Auckland is now home to more than a third of the population and the trend is for this proportion to continue to rise.  That will make the Mayor of Auckland an immensely powerful figure, even in relation to the Prime Minister.  National elections are contested on party lines with the result that the Prime Minister will always owe much of his or her vote to party affiliation whereas most of the Mayor's support will be personal.
The transformation of Auckland from four cities and three districts to a single city which presumably speaks with one voice, will give Auckland immense leverage and lobbying power with central government.  This may have implications for where the tax dollar is spent and could even accelerate the flow of population to Auckland.  (The Government is apparently sensitive to this and does not plan to proceed with the recommendation that there be a Minister for Auckland or an Auckland Cabinet Committee with direct access to departmental resources.)
Already Wellington is talking about the need to bulk up to avoid becoming a bit player against a dominant Auckland.  Amalgamations pursued only as a strategic response to the Super City may not be well-conceived and may fail to deliver any appreciable benefit.

The battle for efficiency

The positives which the Commission blueprint can offer are significant:
  • A single rates bill
  • A single district plan
  • A single transport authority
  • A single long-term community plan
  • Invigoration of the CBD and the waterfront
  • Consistent regional branding
  • Co-ordinated infrastructure.
But the Commission has been careful not to oversell the savings which will accrue from amalgamation.  It commissioned a preliminary analysis from corporate finance consultants Taylor Duignan Barry that shows savings in the indicative range of 2.5% to 3.5% which, on this year's budgets, translates into between $67 million and $113 million.
The Commission notes these figures would need to be quantified in detail by the Establishment Board and that securing them will require "excellent transition and management arrangements".  Further, Taylor Duignan Barry has observed that the evidence from other local government restructurings in Australasia is that they do not provide large efficiency gains.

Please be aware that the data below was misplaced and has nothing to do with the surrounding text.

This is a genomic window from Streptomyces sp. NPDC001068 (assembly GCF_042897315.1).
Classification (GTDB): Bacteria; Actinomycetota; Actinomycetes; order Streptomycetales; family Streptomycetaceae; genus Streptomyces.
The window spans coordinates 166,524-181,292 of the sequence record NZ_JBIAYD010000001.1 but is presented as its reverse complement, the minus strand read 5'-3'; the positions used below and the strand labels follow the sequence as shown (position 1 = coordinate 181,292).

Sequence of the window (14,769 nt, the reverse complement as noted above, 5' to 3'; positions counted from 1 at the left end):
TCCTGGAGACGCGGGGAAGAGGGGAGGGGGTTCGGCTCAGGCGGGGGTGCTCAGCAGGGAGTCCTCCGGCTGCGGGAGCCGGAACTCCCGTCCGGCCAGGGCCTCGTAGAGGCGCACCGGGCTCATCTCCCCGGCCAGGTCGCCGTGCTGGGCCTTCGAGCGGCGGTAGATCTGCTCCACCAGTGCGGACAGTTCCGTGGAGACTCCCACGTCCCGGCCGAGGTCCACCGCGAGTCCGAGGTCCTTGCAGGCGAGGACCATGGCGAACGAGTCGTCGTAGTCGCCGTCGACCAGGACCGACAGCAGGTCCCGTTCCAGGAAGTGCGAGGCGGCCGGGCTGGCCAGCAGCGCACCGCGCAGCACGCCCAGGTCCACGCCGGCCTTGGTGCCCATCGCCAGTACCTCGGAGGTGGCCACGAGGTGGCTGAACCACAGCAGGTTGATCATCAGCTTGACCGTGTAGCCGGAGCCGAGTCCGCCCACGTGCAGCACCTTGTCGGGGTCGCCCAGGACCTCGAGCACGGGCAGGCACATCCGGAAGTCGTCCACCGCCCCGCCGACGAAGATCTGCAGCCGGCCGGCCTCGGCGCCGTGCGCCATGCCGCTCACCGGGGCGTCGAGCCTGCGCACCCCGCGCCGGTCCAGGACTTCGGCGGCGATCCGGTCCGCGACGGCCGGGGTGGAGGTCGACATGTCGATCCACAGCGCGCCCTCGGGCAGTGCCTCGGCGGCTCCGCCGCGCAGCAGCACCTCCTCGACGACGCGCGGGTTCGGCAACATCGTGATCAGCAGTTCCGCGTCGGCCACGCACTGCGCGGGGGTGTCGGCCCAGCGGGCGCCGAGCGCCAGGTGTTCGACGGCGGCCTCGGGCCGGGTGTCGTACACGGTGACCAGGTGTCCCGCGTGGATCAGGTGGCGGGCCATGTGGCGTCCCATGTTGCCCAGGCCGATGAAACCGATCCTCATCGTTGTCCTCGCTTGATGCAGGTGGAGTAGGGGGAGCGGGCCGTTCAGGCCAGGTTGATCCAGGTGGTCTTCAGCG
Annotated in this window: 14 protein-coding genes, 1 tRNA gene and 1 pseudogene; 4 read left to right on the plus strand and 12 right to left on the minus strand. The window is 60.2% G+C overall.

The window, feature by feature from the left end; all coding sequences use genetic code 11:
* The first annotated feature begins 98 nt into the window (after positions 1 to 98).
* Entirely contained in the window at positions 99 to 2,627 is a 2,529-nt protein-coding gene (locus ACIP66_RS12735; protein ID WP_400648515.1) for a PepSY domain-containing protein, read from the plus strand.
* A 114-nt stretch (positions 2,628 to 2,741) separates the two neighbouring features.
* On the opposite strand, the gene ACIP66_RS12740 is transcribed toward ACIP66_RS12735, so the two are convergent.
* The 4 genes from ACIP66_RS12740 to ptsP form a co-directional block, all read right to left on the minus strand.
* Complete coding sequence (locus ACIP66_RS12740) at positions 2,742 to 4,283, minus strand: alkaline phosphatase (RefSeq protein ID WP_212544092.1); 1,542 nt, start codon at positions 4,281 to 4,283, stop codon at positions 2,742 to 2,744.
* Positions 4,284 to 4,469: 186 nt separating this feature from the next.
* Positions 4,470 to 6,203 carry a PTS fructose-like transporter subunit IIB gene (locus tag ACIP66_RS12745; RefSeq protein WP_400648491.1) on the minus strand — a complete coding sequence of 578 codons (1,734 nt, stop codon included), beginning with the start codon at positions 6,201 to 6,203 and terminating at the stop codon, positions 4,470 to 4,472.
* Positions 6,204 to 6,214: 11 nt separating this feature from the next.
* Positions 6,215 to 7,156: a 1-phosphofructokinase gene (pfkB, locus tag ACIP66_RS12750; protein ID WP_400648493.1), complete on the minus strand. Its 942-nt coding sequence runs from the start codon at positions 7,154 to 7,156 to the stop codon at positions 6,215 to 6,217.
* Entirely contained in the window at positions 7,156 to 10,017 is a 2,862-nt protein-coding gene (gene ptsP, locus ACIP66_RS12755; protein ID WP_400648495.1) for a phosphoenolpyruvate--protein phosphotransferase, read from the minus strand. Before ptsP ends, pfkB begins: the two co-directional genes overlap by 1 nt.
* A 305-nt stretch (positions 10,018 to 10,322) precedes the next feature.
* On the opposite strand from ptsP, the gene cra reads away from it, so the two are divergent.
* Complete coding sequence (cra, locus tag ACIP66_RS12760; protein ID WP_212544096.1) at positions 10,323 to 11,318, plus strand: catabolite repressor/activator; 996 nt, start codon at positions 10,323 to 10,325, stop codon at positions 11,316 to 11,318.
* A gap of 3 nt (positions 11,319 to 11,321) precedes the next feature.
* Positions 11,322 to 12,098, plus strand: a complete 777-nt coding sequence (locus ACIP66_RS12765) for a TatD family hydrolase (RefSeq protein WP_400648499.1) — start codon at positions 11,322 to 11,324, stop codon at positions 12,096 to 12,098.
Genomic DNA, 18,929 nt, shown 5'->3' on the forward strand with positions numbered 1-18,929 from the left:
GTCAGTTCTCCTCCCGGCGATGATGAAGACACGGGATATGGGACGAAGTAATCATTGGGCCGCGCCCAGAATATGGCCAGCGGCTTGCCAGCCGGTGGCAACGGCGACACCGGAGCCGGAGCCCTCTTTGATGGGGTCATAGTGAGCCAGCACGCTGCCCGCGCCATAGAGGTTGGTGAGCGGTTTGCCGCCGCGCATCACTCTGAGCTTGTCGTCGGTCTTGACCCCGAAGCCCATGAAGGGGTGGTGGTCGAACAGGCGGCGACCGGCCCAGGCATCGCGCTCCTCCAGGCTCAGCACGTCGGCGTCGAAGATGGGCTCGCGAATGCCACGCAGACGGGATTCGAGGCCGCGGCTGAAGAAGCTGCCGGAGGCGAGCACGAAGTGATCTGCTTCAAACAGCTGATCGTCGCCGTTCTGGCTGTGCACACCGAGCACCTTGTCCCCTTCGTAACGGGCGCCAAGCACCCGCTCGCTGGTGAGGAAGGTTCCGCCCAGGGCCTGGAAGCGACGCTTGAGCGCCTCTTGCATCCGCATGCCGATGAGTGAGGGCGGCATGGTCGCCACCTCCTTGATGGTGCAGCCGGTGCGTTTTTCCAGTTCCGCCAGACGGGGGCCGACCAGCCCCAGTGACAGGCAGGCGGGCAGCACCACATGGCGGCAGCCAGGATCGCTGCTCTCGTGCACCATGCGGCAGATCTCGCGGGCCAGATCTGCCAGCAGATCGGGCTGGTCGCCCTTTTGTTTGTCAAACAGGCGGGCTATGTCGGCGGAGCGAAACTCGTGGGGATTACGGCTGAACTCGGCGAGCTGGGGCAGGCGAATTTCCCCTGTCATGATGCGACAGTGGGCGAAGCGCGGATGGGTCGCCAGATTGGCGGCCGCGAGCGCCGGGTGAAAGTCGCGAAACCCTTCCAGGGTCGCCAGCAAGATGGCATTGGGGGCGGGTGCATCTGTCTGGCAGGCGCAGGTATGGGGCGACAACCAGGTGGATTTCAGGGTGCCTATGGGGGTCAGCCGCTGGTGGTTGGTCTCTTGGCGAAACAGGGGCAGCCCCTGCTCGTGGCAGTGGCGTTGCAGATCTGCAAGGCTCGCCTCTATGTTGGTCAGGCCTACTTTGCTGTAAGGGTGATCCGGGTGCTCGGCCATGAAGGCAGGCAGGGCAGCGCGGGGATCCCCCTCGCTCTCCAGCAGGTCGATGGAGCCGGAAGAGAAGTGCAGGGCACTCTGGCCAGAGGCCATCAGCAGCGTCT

There will also be costs identified with the transition.  The Commission estimates the cost of structural change at $120 million to $240 million over the first four years.

Conclusion

This project started with a general recognition that Auckland is not working well and that this is imposing real costs not only on Aucklanders but also on the whole economy.  The status quo is not an option.
Further, although the Commission's report may be more radical than some were anticipating, it is well within the Commission's terms of reference and National has made it clear that this Royal Commission will not be ignored.  Therefore it is safe to assume that, although some of the Commission's ideas will end up on the cutting room floor, enough will be carried through that what emerges at the end of this process will be recognisably the Commission's vision.
Chapman Tripp will be following the reform of Auckland governance closely and has significant expertise to offer.  We will keep clients informed of events as they develop.
Footnotes
  1. The Royal Commission Report.
  2. Ibid.
  3. Ibid.
  4. Ibid.

Contacts